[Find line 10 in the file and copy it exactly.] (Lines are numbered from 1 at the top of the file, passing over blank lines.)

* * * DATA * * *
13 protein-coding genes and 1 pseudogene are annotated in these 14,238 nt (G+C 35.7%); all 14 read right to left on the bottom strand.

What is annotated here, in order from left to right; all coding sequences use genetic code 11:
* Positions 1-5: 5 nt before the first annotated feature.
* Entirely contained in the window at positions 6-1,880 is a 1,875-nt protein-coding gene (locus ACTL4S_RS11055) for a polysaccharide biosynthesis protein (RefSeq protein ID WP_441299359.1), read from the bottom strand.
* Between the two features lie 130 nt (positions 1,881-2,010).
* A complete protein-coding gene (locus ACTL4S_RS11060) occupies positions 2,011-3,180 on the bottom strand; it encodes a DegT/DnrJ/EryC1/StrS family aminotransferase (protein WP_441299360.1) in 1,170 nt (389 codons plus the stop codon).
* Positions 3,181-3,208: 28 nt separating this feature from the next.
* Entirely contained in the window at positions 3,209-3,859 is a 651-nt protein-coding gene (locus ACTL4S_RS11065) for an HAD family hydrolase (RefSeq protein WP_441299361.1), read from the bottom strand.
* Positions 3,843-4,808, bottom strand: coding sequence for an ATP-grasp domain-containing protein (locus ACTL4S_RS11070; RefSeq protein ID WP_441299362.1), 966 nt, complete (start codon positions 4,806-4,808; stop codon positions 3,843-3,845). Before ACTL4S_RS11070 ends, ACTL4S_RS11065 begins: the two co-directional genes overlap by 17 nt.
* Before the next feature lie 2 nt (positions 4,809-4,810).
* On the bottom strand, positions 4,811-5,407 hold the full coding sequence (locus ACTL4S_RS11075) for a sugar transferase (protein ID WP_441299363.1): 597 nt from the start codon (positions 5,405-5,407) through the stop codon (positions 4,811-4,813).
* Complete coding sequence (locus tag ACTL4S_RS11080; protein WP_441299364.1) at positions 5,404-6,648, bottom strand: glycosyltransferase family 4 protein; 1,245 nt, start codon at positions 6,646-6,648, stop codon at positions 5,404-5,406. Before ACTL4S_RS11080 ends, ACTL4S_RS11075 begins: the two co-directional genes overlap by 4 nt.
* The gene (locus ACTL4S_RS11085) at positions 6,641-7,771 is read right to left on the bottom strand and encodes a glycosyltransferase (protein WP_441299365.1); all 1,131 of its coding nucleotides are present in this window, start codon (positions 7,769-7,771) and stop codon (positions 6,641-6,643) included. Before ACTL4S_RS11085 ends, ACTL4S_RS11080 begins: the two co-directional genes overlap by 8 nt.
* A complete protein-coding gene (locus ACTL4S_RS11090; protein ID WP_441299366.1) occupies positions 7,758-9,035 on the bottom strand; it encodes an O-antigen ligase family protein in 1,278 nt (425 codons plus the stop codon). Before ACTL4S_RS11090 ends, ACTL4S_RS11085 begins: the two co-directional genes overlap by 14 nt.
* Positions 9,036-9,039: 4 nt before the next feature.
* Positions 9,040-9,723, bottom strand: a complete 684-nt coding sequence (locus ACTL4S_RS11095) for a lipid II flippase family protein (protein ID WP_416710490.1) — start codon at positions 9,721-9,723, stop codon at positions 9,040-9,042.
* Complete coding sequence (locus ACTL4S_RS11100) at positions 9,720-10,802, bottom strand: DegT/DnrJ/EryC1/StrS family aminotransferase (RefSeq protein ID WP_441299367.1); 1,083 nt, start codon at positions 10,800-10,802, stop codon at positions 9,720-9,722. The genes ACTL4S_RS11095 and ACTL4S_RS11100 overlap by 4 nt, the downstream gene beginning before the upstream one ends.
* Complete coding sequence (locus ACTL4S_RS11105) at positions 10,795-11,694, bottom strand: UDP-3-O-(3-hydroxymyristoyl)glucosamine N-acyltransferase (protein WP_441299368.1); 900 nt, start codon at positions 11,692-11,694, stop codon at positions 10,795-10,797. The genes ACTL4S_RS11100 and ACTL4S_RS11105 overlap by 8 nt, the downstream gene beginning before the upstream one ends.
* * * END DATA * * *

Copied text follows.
* Before the next feature lie 2 nt (positions 4,809-4,810).